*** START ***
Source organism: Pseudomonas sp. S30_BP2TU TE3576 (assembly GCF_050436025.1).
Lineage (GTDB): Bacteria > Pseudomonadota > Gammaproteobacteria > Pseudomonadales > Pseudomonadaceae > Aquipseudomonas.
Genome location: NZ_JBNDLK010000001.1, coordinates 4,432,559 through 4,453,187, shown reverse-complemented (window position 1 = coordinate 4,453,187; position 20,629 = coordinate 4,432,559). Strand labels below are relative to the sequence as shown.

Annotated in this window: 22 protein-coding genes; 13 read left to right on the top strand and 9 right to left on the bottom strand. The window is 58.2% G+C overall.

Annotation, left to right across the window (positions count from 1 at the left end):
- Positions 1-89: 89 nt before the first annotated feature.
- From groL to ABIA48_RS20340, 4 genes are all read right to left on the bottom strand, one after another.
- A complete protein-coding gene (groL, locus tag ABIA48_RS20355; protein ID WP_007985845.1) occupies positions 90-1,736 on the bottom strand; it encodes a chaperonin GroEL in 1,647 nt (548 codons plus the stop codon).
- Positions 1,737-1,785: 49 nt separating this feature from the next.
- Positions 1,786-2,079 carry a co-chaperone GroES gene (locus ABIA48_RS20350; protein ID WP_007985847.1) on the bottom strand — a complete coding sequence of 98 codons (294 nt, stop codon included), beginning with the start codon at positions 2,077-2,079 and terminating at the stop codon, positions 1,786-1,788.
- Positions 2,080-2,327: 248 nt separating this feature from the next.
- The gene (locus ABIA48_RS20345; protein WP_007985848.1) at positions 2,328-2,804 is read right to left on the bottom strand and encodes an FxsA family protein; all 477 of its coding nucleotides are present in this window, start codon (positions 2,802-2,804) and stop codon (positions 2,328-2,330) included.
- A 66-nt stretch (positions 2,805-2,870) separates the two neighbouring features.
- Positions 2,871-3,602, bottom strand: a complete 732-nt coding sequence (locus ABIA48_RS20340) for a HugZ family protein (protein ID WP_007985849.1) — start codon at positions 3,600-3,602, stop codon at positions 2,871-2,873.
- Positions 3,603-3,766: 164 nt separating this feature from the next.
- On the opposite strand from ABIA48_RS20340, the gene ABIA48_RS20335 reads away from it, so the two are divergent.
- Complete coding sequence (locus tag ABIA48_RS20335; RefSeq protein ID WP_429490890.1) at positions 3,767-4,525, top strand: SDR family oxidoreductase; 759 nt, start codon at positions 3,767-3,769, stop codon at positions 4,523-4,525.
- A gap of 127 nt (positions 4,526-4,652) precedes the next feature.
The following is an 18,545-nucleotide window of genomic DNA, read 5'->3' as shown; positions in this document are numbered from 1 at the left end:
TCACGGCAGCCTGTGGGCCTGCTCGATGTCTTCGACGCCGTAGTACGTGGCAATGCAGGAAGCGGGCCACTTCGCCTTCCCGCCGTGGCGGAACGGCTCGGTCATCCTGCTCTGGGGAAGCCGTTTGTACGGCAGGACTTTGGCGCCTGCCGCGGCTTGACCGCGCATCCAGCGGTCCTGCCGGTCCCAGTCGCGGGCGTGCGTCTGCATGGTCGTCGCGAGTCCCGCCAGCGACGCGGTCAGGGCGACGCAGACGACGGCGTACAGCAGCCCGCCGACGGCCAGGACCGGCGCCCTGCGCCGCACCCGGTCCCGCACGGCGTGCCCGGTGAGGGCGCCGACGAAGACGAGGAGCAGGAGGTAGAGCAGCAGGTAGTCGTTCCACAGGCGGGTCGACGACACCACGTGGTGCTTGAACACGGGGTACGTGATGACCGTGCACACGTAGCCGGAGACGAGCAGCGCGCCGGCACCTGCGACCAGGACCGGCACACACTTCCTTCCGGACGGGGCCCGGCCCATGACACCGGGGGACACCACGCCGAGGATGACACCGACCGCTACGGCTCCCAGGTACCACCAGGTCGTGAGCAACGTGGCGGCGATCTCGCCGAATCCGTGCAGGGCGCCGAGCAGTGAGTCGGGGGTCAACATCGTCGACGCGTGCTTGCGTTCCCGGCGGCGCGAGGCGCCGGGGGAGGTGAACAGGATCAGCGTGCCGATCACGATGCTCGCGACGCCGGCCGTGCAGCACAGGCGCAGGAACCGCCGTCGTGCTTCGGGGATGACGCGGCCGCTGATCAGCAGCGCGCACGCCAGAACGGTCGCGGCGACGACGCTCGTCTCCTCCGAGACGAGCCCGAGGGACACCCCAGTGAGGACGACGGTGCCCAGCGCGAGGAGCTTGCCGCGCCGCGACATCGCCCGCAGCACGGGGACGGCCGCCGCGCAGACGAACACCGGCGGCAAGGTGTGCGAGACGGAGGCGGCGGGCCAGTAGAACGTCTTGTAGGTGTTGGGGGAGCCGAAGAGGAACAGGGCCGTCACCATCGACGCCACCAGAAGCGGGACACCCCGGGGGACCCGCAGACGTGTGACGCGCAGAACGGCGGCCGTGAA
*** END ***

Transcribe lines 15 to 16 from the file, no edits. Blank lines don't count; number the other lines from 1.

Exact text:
- Positions 3,603-3,766: 164 nt separating this feature from the next.
- On the opposite strand from ABIA48_RS20340, the gene ABIA48_RS20335 reads away from it, so the two are divergent.